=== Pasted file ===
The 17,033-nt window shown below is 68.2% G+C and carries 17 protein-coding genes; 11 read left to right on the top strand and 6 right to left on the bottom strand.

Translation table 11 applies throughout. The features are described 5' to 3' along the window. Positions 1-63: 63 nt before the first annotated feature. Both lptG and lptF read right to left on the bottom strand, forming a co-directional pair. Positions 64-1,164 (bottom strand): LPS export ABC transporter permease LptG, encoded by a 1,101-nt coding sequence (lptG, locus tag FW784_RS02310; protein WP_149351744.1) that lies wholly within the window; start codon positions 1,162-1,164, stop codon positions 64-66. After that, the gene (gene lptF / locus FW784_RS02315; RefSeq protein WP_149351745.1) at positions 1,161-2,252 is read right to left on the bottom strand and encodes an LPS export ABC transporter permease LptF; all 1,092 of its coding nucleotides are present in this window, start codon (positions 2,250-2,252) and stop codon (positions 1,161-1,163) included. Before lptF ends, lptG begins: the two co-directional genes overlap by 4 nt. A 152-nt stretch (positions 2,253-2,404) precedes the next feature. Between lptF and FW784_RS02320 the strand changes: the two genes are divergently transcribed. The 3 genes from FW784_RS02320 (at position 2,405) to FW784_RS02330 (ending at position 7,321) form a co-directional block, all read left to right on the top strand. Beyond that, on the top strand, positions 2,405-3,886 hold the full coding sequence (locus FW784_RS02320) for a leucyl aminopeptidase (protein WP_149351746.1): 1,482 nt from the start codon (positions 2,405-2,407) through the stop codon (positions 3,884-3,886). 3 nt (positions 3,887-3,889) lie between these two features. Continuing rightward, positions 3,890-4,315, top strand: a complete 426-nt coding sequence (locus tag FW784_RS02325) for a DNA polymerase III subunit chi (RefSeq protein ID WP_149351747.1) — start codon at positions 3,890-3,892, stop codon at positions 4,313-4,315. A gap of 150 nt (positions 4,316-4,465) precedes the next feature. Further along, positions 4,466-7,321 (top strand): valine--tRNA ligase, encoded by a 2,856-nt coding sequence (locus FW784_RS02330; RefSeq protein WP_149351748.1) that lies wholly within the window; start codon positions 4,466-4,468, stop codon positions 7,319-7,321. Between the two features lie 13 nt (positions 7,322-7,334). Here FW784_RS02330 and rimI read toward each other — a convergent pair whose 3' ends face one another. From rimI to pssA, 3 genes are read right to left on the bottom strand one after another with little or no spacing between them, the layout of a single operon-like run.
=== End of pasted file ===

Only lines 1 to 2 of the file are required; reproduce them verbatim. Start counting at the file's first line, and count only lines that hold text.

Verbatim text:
The 17,033-nt window shown below is 68.2% G+C and carries 17 protein-coding genes; 11 read left to right on the top strand and 6 right to left on the bottom strand.

Translation table 11 applies throughout. The features are described 5' to 3' along the window. Positions 1-63: 63 nt before the first annotated feature. Both lptG and lptF read right to left on the bottom strand, forming a co-directional pair. Positions 64-1,164 (bottom strand): LPS export ABC transporter permease LptG, encoded by a 1,101-nt coding sequence (lptG, locus tag FW784_RS02310; protein WP_149351744.1) that lies wholly within the window; start codon positions 1,162-1,164, stop codon positions 64-66. After that, the gene (gene lptF / locus FW784_RS02315; RefSeq protein WP_149351745.1) at positions 1,161-2,252 is read right to left on the bottom strand and encodes an LPS export ABC transporter permease LptF; all 1,092 of its coding nucleotides are present in this window, start codon (positions 2,250-2,252) and stop codon (positions 1,161-1,163) included. Before lptF ends, lptG begins: the two co-directional genes overlap by 4 nt. A 152-nt stretch (positions 2,253-2,404) precedes the next feature. Between lptF and FW784_RS02320 the strand changes: the two genes are divergently transcribed. The 3 genes from FW784_RS02320 (at position 2,405) to FW784_RS02330 (ending at position 7,321) form a co-directional block, all read left to right on the top strand. Beyond that, on the top strand, positions 2,405-3,886 hold the full coding sequence (locus FW784_RS02320) for a leucyl aminopeptidase (protein WP_149351746.1): 1,482 nt from the start codon (positions 2,405-2,407) through the stop codon (positions 3,884-3,886). 3 nt (positions 3,887-3,889) lie between these two features. Continuing rightward, positions 3,890-4,315, top strand: a complete 426-nt coding sequence (locus tag FW784_RS02325) for a DNA polymerase III subunit chi (RefSeq protein ID WP_149351747.1) — start codon at positions 3,890-3,892, stop codon at positions 4,313-4,315. A gap of 150 nt (positions 4,316-4,465) precedes the next feature. Further along, positions 4,466-7,321 (top strand): valine--tRNA ligase, encoded by a 2,856-nt coding sequence (locus FW784_RS02330; RefSeq protein WP_149351748.1) that lies wholly within the window; start codon positions 4,466-4,468, stop codon positions 7,319-7,321. Between the two features lie 13 nt (positions 7,322-7,334). Here FW784_RS02330 and rimI read toward each other — a convergent pair whose 3' ends face one another. From rimI to pssA, 3 genes are read right to left on the bottom strand one after another with little or no spacing between them, the layout of a single operon-like run.